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19 thoughts on “More cycle paths or fewer psychopaths?

  1. Nice article, I definitely like the part about identifying as a cyclist or not; I often refer to myself as one because it is easier to say than “I greatly enjoy riding a bicycle for casual travel as well as commuting.” I have had many close calls with drivers and these prompted me to buy a helmet for riding, but I think wearing the helmet may just encourage them to drift a bit closer to me sometimes.

    I don’t know if it is war or not but when I do wind up driving there is something about being behind the wheel of a car that makes it much easier for me to slip into psychotic mode, perhaps it’s feeling boxed in by all that steel and glass.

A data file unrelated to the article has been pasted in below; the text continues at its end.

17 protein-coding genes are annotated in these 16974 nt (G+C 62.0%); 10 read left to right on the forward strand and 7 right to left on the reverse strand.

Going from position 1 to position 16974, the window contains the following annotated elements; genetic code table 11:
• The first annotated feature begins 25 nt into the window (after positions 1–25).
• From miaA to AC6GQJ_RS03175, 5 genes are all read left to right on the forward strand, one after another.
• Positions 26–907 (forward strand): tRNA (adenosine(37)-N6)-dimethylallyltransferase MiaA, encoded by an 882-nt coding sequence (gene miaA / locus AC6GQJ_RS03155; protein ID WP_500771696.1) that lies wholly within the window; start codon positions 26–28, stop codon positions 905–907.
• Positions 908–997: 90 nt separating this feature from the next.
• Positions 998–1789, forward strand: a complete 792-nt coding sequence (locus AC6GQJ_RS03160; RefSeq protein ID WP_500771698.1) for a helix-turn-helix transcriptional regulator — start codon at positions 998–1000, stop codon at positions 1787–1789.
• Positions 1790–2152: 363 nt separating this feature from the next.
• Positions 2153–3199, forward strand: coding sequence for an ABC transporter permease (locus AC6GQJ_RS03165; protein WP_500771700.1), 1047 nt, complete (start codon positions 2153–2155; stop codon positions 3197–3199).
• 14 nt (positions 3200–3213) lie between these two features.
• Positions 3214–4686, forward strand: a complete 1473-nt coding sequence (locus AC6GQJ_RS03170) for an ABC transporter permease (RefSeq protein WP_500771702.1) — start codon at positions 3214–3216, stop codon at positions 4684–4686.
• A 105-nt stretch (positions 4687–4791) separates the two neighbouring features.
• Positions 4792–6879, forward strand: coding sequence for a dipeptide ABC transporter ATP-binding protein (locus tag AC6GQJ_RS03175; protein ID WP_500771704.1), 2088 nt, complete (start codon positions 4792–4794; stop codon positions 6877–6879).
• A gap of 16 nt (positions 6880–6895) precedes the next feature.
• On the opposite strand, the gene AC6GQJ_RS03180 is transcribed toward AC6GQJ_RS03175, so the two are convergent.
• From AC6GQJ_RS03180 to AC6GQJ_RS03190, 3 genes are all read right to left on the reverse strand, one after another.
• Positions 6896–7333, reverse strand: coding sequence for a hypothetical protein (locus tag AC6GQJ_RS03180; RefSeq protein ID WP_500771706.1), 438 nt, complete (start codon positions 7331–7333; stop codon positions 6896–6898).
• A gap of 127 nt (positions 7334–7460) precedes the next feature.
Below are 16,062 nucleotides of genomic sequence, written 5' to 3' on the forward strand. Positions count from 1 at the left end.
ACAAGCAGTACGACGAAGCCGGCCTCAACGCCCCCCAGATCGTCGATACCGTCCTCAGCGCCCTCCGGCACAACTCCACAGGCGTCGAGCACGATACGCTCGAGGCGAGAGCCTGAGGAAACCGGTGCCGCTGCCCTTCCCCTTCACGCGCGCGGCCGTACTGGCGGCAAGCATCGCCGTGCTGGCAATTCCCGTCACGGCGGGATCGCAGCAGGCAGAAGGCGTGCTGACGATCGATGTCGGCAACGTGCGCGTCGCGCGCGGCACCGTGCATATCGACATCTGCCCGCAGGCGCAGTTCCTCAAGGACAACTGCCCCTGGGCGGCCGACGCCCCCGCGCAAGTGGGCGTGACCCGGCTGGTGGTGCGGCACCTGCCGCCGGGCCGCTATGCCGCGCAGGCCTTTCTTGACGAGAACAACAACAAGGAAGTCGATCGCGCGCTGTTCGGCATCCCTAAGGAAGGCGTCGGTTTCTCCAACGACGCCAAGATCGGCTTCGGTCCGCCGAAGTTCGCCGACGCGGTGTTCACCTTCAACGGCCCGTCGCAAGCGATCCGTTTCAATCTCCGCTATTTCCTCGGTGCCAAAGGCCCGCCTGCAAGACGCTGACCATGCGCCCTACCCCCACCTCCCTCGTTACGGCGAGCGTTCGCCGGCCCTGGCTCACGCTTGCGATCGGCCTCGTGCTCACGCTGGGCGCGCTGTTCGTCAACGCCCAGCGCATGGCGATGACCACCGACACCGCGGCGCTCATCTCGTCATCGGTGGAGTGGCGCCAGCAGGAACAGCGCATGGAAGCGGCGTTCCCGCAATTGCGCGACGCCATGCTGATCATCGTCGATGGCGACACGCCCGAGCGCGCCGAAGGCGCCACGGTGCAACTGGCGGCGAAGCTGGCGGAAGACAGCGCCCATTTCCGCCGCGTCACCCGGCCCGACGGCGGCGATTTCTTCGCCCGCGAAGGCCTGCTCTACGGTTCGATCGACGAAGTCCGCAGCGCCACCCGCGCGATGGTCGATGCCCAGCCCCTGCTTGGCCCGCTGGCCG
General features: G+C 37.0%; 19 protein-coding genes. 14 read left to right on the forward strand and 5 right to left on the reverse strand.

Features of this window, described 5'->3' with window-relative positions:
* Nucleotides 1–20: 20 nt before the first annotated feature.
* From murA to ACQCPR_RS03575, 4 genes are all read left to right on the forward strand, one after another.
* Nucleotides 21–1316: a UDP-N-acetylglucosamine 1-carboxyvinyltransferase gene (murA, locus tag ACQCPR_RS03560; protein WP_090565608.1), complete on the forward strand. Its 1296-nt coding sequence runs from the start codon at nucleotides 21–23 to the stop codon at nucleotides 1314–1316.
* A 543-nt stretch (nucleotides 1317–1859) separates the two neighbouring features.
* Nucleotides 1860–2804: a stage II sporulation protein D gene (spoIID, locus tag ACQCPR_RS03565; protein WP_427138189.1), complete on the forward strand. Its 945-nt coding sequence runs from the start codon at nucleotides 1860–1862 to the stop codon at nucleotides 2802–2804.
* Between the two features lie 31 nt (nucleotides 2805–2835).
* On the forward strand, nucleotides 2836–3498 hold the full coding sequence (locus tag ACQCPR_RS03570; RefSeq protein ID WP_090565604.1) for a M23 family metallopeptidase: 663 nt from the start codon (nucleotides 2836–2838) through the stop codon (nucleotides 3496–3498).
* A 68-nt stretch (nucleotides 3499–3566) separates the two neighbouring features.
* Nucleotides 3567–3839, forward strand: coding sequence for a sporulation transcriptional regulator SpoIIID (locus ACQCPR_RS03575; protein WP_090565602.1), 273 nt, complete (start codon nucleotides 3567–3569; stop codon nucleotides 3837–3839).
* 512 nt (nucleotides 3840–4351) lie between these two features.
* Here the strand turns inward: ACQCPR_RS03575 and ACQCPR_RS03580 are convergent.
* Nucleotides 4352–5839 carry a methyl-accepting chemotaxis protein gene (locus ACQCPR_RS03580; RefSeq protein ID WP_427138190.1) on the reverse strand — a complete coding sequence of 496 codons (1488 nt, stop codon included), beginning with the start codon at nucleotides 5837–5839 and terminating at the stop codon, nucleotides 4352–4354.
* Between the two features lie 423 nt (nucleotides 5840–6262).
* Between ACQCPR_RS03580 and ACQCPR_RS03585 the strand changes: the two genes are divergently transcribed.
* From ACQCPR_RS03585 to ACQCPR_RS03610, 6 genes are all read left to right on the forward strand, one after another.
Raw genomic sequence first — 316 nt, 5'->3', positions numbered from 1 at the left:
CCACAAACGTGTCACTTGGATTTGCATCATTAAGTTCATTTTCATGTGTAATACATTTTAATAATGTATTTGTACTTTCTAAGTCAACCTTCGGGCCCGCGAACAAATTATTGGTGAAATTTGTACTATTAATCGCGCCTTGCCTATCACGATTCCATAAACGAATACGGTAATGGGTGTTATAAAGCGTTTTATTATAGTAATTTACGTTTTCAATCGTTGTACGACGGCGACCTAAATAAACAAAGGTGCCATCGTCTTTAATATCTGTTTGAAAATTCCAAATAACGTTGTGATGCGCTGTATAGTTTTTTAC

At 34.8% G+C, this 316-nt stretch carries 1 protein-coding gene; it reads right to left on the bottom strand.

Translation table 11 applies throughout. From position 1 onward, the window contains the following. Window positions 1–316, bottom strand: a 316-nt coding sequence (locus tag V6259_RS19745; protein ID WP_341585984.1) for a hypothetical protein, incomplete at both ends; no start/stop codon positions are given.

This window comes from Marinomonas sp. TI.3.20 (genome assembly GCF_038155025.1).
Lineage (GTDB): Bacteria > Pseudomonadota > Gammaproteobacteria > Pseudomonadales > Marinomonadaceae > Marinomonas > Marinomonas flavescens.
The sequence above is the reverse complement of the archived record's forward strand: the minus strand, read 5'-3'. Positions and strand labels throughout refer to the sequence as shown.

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    • Thanks dhippensteel. There’s a theory that drivers are liberated from their identity when hiding behind the steel and glass of their car, freeing them from social laws such as respect and civility. As you say, it’s almost as if some are dehumanised and actually become a part of the machine, terminator style in some instances!

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  2. Where do the Police fall in this? I think Mark Twain got it spot on. I was stopped this morning and fined £50 for cycling along a bus lane (to avoid the dangerous Holborn junction) that is to be open for cyclists. The Policeman said the fine was to protect me from dangerous buses…

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    • The police? That’s a very good question Stephen. I think they should start with education of both drivers and cyclists. I see lots of police stopping cyclists to hand out advice (good) but am yet to see them stopping cars (not so good).